Drexel University broke ground on an expansion of the Korman Center, a 1958 building at the heart of Drexel’s campus that has served as a University landmark for decades. An $8 million gift from the Hyman Korman Family Foundation, paired with another $8 million from the University, will make the Korman makeover possible. The project will also create a classic campus green in the open space in front of and around the Korman Center, a popular student hangout known as the “Quad.”
Internationally recognized firm Gluckman Tang Architects has designed the building expansion that will open up the brick and stone building and bring it up-to-date with the newest buildings that surround it. Andropogon Associates, known for its commitment to ecological landscape design, has designed the open green space that will be renamed the Korman Quadrangle.
“We are incredibly excited to move forward with a new vision for the Korman Center that will transform the center of our campus and make it a wonderful gathering space for all,” said Drexel President John A. Fry. “The combined building and public space transformation will elevate the Korman Center while at the same time create the Korman Quadrangle.”
The Korman Center, located between Market and Chestnut streets and between 32nd and 33rd streets, gained its current name in 1977 when the building was dedicated in honor of alumnus, Max W. Korman ’29 and his brother, alumnus and trustee Samuel J. Korman ’34. The renovation will give the Korman Center, already the home of state-of-the-art classrooms, a new look and comfortable lounges that will enhance the link between learning and high-tech connectivity. The project will include 9,000 square feet of common space in its interior and transform the public space adjoining the Korman Center to dramatically improve the campus atmosphere and spotlight the renamed Korman Quadrangle as a great public gathering space at Drexel.
“This project presents an opportunity to engage and enhance the heart of the Drexel campus,” said Dana Tang, partner at Gluckman Tang Architects. “Our design aspires to give new life to the public face of the Korman Center by projecting openness and transparency and creating dynamic, day-lit interior spaces that connect with an active front porch on the Korman Quad.”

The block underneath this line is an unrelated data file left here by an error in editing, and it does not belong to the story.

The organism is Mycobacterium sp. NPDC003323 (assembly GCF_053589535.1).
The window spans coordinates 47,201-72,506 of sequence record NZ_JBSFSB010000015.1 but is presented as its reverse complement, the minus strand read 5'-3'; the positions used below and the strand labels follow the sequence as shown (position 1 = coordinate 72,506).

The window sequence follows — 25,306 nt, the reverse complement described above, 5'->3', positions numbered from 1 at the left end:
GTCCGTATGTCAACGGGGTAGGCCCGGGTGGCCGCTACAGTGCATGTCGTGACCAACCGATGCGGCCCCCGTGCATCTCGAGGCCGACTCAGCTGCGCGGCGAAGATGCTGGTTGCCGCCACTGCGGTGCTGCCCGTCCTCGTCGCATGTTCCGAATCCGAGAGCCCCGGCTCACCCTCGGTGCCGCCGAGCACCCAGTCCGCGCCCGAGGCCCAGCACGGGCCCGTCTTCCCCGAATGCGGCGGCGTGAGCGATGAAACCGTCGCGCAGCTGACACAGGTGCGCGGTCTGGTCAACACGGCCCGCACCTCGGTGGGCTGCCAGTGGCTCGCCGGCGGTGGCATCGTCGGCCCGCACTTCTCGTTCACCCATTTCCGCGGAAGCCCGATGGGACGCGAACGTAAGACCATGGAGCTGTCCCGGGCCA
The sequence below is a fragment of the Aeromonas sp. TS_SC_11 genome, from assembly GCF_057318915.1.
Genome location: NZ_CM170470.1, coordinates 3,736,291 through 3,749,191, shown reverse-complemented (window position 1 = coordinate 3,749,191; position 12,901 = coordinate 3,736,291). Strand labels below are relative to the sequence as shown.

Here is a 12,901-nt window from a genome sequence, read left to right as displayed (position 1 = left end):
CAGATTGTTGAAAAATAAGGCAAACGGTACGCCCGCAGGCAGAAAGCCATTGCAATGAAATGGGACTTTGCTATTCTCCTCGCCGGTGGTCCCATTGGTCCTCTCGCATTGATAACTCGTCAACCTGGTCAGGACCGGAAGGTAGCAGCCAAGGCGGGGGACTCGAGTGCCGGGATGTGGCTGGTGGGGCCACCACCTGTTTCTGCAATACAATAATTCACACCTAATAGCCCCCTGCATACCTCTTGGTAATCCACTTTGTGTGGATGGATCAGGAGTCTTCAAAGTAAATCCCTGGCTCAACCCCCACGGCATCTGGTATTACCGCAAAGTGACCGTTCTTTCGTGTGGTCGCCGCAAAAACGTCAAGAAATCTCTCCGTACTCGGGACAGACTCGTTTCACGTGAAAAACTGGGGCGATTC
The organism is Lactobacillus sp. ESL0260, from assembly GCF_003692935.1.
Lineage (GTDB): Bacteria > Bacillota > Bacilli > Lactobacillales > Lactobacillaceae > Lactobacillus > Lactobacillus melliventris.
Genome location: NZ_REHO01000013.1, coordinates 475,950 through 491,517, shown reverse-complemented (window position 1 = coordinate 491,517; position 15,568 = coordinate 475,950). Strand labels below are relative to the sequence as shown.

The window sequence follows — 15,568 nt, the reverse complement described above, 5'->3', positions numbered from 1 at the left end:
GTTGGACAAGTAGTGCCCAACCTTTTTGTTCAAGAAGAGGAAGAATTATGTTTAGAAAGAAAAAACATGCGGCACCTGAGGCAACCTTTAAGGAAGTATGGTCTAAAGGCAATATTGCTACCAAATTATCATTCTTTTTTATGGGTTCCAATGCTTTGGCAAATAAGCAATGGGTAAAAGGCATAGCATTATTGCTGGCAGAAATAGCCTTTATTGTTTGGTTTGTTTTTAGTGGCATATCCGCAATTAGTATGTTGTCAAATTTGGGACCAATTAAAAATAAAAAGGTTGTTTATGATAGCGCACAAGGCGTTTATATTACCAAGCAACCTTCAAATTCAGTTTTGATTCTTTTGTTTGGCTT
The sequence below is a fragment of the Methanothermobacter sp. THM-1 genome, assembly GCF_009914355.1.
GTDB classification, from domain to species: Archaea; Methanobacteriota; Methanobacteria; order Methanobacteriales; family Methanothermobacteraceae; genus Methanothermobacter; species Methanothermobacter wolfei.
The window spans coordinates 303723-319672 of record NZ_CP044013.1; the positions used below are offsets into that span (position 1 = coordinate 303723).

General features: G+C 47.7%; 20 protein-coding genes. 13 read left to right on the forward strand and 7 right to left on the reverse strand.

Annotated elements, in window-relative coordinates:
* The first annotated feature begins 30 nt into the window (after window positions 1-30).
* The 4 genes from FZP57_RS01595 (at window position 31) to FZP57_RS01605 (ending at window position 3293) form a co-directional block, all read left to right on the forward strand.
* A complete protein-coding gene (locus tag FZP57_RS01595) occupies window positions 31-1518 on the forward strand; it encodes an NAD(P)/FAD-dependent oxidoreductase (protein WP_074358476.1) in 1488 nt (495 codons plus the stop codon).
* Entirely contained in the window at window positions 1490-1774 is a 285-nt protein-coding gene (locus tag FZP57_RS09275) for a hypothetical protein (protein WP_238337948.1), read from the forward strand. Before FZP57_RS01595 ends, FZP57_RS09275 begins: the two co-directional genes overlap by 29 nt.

A cantilevered terra cotta screen will give the Korman Center a new, modern identity, creating a “front porch” that will engage the adjacent Korman Quad and act as an outdoor living room for students. The screen, held 15 feet off the face of the building, will also protect the interior from solar heat gain. Behind the screen, a new two-story glazed wall will be a welcome contrast to the former dark, mostly solid façade, creating continuity between outside and inside.
Upon entering the building, a double-height lobby space will offer expansive views of the Quad outside, connecting the indoor areas with outdoor movement and activities. Lounges on the first floor will be complemented by study spaces on the second floor that will overlook the double-height space and the “front porch” below. Private meeting rooms for student activities will be housed in fritted-glass boxes on the second floor.
A neutral palette of materials and finishes will complement a colorful and patterned range of interior furnishings. Floor finishes will transition from concrete pavers at the front porch to terrazzo on the first floor and sheet vinyl on the second floor, all in a similar speckled grey, creating continuity. A continuous wood ceiling will transform into the guardrail of the second floor and fold down the back wall of the space.
“A reimagined Korman Quadrangle will become the new center of campus and will bring the woods back to Woodland Walk,” said José Almiñana, principal at Andropogon Associates. “This new landscape will unify this section of campus by strengthening its linkage with Chestnut Street, Market Street and the recently completed Perelman Plaza.”
Large canopy trees will be installed to frame a substantially larger “shade lawn” area with multiple seating opportunities. New walkways will connect the buildings fronting the Quad, making this area more user-friendly and appealing, as a gathering place for students, faculty, visitors and neighbors.
The materials from the adjacent Perelman Plaza project will extend into the Korman Quad, unifying the overall “block” bounded by 33rd Street to the west, 32nd Street to the east, Market Street to the north and Chestnut Street to the south. These materials will include porous unit pavers, custom-designed granite walls and seating elements, and a rich palette of native plantings.
The Korman Quad will provide a variety of opportunities for social interaction and outdoor classroom spaces, all while enhancing the learning experience of the university community, creating a uniquely memorable public space and establishing a new identity for the Drexel University campus.
Construction is expected to be completed in fall 2017.